In its second major acquisition announcement this month, Glacier Bancorp of Kalispell, Mont., said Wednesday that it plans to buy the state's largest thrift company for $95 million in cash and stock.
Buying Westerfed Financial Corp. of Missoula would nearly double Glacier's assets, to $2 billion, creating one of the largest banking companies in the Northwest. The deal is to close in the first quarter.
And Glacier, a multibank holding company that has acquired eight banks in Montana and Idaho since 1992, says it has no intention of slowing down.
Last week it announced that it was buying seven divested branches in Utah and Idaho from Wells Fargo & Co. and First Security Corp.
"We think we pretty well covered the market area in Montana, and we want to move further west into Idaho and into eastern Washington," said James H. Strosahl, Glacier's executive vice president and chief financial officer. "And while we really haven't focused on Utah, now that we have a foot in the area we'll look at opportunities there as well."
Westerfed, with $946 million of assets, is the parent of Western Security Bank. Western Security would retain its name but would eventually be merged into one of Glacier's current subsidiaries. Ralph Holliday, Westerfed's president and chief executive officer, would hold those titles at Western Security.
"The new, larger Glacier franchise will provide our organization with the ability to provide more banking products and services to our customers, as well as accelerating our transition to a commercial lending organization," Mr. Holliday said in a press statement.
Glacier would wind up with a total of 50 branches and roughly $1.2 billion of deposits in Montana, pulling ahead of U.S. Bancorp in deposit share. Only First Interstate Bancsystem in Billings, Mont., and San Francisco-based Wells Fargo would have more Montana deposits.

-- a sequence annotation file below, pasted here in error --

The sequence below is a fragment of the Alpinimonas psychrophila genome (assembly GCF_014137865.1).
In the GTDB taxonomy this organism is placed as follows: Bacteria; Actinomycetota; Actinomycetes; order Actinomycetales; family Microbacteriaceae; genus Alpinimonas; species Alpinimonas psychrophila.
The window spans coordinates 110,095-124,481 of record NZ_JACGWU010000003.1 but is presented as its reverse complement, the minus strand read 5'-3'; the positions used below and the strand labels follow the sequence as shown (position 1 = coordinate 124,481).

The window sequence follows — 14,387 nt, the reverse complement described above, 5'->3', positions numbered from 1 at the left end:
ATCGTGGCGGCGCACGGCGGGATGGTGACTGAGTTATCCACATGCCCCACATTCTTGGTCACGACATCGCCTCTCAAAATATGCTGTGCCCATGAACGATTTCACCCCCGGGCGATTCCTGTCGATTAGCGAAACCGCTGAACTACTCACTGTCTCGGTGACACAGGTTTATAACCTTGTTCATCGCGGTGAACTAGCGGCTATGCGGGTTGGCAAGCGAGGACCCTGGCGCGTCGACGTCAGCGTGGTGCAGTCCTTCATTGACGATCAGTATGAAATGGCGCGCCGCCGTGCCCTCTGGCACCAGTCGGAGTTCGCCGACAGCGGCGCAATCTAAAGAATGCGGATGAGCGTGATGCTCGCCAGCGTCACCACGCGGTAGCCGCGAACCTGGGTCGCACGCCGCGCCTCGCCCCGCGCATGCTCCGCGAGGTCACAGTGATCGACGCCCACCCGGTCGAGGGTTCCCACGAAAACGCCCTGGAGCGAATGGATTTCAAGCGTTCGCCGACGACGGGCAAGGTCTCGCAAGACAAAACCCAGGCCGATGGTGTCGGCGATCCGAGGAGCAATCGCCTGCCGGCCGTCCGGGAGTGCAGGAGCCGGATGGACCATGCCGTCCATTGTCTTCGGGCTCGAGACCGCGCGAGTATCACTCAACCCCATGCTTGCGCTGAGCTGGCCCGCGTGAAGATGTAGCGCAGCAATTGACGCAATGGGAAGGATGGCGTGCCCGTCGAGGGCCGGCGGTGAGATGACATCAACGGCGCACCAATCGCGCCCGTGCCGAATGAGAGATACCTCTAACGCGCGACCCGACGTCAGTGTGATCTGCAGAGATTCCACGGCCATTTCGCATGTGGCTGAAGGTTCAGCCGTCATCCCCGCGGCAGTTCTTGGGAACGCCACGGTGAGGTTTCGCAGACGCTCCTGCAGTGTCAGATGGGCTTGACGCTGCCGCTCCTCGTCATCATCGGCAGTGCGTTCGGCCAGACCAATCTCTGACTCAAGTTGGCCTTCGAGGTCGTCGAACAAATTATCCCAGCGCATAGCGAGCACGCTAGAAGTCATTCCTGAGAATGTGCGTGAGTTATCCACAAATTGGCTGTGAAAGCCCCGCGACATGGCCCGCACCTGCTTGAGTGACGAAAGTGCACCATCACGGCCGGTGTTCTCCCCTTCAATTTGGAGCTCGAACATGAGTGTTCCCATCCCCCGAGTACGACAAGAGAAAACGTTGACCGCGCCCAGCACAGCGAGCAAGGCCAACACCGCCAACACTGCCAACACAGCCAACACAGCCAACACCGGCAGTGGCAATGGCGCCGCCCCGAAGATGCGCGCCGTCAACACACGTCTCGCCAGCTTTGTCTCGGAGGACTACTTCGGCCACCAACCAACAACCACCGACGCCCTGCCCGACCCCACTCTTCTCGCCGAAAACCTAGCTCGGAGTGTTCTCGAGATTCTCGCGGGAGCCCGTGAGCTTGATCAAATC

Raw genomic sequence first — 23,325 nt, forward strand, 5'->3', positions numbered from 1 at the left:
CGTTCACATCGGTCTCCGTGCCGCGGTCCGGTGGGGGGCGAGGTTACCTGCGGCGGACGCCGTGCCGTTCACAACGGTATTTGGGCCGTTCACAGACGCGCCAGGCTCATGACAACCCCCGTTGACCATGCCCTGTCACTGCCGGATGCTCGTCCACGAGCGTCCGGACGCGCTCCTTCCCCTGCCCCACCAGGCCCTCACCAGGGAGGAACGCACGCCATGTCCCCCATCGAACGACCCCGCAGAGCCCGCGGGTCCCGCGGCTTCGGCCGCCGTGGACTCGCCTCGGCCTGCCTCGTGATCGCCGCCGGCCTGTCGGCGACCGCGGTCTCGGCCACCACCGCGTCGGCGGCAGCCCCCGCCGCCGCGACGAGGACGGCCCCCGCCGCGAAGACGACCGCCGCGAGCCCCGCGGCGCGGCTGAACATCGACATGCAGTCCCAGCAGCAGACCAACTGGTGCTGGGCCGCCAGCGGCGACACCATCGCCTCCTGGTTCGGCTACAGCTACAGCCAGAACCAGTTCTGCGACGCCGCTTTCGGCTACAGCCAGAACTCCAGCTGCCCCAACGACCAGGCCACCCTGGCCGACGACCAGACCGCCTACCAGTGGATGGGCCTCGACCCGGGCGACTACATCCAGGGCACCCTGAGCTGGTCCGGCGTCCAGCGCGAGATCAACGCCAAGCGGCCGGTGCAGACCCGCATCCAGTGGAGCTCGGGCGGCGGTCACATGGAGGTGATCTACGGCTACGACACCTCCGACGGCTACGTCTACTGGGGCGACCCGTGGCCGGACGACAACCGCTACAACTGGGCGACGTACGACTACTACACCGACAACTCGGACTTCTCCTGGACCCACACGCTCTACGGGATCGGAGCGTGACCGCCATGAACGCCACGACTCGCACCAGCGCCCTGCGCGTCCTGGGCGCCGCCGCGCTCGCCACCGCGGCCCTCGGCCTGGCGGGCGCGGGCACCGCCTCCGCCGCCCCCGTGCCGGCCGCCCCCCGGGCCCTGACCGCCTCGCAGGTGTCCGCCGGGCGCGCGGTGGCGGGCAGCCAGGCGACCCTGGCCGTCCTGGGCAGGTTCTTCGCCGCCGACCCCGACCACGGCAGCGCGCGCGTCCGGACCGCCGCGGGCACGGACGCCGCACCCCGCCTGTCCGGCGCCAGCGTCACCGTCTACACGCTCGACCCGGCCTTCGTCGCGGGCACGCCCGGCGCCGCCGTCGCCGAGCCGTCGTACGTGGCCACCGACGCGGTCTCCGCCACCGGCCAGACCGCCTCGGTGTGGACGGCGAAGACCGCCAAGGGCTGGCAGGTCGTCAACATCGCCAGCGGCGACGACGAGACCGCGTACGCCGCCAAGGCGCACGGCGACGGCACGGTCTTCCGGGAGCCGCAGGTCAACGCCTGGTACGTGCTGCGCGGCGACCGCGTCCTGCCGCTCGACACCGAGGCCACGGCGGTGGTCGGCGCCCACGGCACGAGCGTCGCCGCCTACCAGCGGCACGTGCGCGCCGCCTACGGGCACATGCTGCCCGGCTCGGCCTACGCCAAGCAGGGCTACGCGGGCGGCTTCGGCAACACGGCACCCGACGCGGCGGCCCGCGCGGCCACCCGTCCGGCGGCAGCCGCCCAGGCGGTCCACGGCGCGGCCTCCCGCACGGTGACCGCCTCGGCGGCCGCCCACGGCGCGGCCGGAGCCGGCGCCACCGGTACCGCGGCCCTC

Glacier would exchange 1.1 shares of its stock and $9.05 in cash for each share of Westerfed stock. At Glacier's closing price Wednesday of $12.88, that equals $23.21 per Westerfed share, or 1.33 times tangible book value.
Paul Miller, an analyst with Friedman, Billings, Ramsey & Co. in Arlington, Va., said the price is about right for a thrift in a slow-growing area. "Nobody is going to criticize Glacier for paying too much," he said.
Westerfed's stock soared on news of the deal. It closed at $19.875 Thursday, up 26%. Glacier's stock closed at $11.4375, down 11%.
John Reosti contributed to this article.
| Branch Deposit Market Share for Montana |
Deposit market share data as of June 30, 1999 ($ in thousands)
|Rank||Company Name||City||State||Inst. Type||Number of Branches||6/30/99 Total |
|6/30/99 State Market Share %|
|1||First Interstate Bancsystem||Billings||MT||HC||28||$1,315,168||12.72%|
|2||Wells Fargo & Company||San Francisco||CA||HC||41||$1,203,336||11.64%|
|4||WesterFed Financial Corp.||Missoula||MT||HC||28||$588,188||5.69%|
|5||Glacier Bancorp, Inc.||Kalispell||MT||HC||22||$545,551||5.28%|
| Source: BankSource - Sheshunoff Information Services |
Ownership as of September 20, 2000 and all Pending Transactions
Glacier Bancorp agreed to acquire WesterFed Financial on Sept. 20. Together it would have 10.97% market share in Montana (ranked 3d)